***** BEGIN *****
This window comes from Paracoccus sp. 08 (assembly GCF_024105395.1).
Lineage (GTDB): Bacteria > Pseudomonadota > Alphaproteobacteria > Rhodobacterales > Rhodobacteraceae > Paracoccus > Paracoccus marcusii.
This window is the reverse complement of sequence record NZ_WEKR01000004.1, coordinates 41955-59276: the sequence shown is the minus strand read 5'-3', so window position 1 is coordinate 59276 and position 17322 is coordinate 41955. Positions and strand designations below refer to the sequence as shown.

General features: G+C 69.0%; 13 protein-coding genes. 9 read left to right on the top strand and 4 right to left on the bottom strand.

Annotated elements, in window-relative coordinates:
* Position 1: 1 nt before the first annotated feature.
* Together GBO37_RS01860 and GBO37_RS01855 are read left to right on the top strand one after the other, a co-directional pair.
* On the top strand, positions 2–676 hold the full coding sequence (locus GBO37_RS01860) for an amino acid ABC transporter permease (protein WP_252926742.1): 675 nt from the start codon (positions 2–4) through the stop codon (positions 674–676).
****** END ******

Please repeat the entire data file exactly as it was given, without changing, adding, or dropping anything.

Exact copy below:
This window comes from Paracoccus sp. 08 (assembly GCF_024105395.1).
Lineage (GTDB): Bacteria > Pseudomonadota > Alphaproteobacteria > Rhodobacterales > Rhodobacteraceae > Paracoccus > Paracoccus marcusii.
This window is the reverse complement of sequence record NZ_WEKR01000004.1, coordinates 41955-59276: the sequence shown is the minus strand read 5'-3', so window position 1 is coordinate 59276 and position 17322 is coordinate 41955. Positions and strand designations below refer to the sequence as shown.

General features: G+C 69.0%; 13 protein-coding genes. 9 read left to right on the top strand and 4 right to left on the bottom strand.

Annotated elements, in window-relative coordinates:
* Position 1: 1 nt before the first annotated feature.
* Together GBO37_RS01860 and GBO37_RS01855 are read left to right on the top strand one after the other, a co-directional pair.
* On the top strand, positions 2–676 hold the full coding sequence (locus GBO37_RS01860) for an amino acid ABC transporter permease (protein WP_252926742.1): 675 nt from the start codon (positions 2–4) through the stop codon (positions 674–676).